The North Lawndale Employment Network, a nonprofit that helps people facing barriers to employment find and keep jobs, is moving all of its programming and operations to the former Liberty Bank building at 1111 S. Homan Ave.
Lauren Wesley, the nonprofit’s director of development, said that the building will feature a coffee shop, an event space, administrative offices, classrooms, program training rooms and a walled peace garden.
The coffee shop, called Worker Bee Cafe, will employ the organization’s clients and serve food prepared by Inspiration Kitchens, an East Garfield Park culinary jobs training program, and sell coffee produced by Andersonville-based Metropolis Coffee. Wesley said that the space will allow residents the opportunity to relax and chat.
Wesley said that the community space will be named after Michael Scott Sr., the late father of Ald. Michael Scott Jr. (24th).
“Our resource room will be open to anyone in the community, so if you want to print something out, fill out a job application or use the computer, you can use our resource room,” Wesley said.
Wintrust Bank also opened a branch in a leased space in the northern portion of the building, which would be an asset for a community that doesn’t have many bank branches at all. According to a press release, the Employment Network opened more than 100 bank accounts for its clients.
The Employment Network purchased the building last spring and they currently plan to open it by next May. To help fund the purchase and renovation of the building, the Employment Network raised around $5.5 million.
IFF, a Chicago-based nonprofit financial lender, helped the Employment Network in several ways. According to its press release, it provided a $1.2 million loan to help the organization purchase the Liberty Bank building and a $5 million loan to help cover the renovation costs. IFF also provided real estate consulting and construction oversight.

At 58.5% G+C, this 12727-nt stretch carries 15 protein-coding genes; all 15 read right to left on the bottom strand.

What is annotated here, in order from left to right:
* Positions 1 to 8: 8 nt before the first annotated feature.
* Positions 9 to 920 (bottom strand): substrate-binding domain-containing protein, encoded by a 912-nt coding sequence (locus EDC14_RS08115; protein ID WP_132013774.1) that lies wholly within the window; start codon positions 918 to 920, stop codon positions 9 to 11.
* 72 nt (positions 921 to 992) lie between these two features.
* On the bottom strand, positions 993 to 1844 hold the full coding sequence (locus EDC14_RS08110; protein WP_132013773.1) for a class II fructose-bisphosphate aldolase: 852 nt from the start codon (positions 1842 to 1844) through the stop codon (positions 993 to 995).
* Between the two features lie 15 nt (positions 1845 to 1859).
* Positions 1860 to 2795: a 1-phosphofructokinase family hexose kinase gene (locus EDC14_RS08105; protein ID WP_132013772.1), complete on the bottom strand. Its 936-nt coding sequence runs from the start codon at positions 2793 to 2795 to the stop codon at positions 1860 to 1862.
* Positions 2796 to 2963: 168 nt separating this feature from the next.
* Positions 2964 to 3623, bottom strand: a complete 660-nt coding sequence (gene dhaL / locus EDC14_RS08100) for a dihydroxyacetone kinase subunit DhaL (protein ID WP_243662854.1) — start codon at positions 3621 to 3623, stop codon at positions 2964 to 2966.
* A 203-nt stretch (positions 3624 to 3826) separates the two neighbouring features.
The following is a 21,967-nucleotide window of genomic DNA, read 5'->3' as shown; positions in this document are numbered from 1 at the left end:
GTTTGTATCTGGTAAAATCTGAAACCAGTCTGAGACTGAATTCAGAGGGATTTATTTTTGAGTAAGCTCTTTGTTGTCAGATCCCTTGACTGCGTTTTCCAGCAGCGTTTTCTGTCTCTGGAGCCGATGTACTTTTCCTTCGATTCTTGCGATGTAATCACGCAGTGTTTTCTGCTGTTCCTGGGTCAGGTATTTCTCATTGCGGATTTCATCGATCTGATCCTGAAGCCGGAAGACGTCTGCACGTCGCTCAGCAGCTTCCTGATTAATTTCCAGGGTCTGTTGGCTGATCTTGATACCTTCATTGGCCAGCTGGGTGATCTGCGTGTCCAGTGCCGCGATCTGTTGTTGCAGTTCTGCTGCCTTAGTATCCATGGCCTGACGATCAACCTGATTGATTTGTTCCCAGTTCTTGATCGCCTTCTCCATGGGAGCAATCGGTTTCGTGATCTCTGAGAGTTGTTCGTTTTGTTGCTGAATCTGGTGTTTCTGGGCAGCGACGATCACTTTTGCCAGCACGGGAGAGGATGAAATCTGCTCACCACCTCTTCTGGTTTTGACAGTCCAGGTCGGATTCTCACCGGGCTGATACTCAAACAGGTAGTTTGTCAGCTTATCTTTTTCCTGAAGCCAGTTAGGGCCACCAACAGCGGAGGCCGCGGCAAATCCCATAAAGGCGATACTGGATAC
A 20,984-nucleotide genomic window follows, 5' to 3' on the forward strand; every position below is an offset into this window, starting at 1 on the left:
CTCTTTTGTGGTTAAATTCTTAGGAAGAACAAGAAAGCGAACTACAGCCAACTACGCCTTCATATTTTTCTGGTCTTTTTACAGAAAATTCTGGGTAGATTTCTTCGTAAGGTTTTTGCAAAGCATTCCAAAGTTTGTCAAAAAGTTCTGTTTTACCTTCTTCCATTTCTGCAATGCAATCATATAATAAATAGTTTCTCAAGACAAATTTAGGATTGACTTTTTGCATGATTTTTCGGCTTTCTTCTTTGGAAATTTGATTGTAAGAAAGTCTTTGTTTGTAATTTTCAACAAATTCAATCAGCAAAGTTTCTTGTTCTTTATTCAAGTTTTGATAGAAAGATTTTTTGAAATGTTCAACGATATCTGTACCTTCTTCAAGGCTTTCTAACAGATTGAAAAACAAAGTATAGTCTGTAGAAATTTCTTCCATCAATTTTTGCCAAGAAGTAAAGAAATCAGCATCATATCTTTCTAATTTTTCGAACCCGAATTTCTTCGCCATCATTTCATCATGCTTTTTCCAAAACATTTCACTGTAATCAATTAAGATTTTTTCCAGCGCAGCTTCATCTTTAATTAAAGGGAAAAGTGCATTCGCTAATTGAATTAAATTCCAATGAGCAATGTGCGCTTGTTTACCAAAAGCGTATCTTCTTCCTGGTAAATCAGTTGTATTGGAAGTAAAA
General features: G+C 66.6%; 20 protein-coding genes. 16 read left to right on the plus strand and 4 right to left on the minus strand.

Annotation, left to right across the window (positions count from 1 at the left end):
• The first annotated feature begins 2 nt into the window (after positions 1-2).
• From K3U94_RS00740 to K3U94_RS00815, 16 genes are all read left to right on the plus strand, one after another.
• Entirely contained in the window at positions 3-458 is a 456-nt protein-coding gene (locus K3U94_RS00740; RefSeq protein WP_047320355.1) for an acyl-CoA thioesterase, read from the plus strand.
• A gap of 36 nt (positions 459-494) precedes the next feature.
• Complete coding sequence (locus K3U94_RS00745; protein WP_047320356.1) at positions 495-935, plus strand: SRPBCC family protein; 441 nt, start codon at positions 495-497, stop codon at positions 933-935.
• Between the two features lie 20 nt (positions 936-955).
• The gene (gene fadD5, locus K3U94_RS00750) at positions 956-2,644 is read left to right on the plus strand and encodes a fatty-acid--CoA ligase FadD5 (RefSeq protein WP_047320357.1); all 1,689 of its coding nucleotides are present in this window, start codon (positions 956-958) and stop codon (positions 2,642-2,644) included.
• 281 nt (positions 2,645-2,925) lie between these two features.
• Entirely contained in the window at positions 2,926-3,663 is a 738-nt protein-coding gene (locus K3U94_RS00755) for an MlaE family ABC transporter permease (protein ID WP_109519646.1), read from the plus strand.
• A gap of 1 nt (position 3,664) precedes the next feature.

In a statement, Gordon Hellwig, IFF’s managing director of Lending for Northern Illinois and Northwest Indiana, expressed his organization’s support for the project and for Brenda Palms-Barber, the Employment Network’s executive director.
“It’s a privilege to be part of the tremendous synergy that Brenda creates with partners, funders, staff and clients, the North Lawndale community, and city representatives,” Hellwig stated.
On Sept. 26, Scott held a community meeting at the Douglas Park Field House, 1401 S. Sacramento Dr., to inform residents about the Employment Network’s plans.
Austin Weekly News previously reported that the building has hosted a bank since the 1970s. The New Orleans-based Liberty Bank acquired it in 2013 and closed the branch in September 2018. It was the last black-owned bank on the city’s West Side.
Wesley explained that the Employment Network has five locations, which has made it harder for the staff to coordinate and for its clients to take advantage of programs.
In the meantime, the nonprofit is trying to raise another $4.5 million for the “reserves and innovation fund.” So far, the nonprofit has raised around $3 million in commitments from private corporations and foundations, but they are still waiting to actually receive those funds.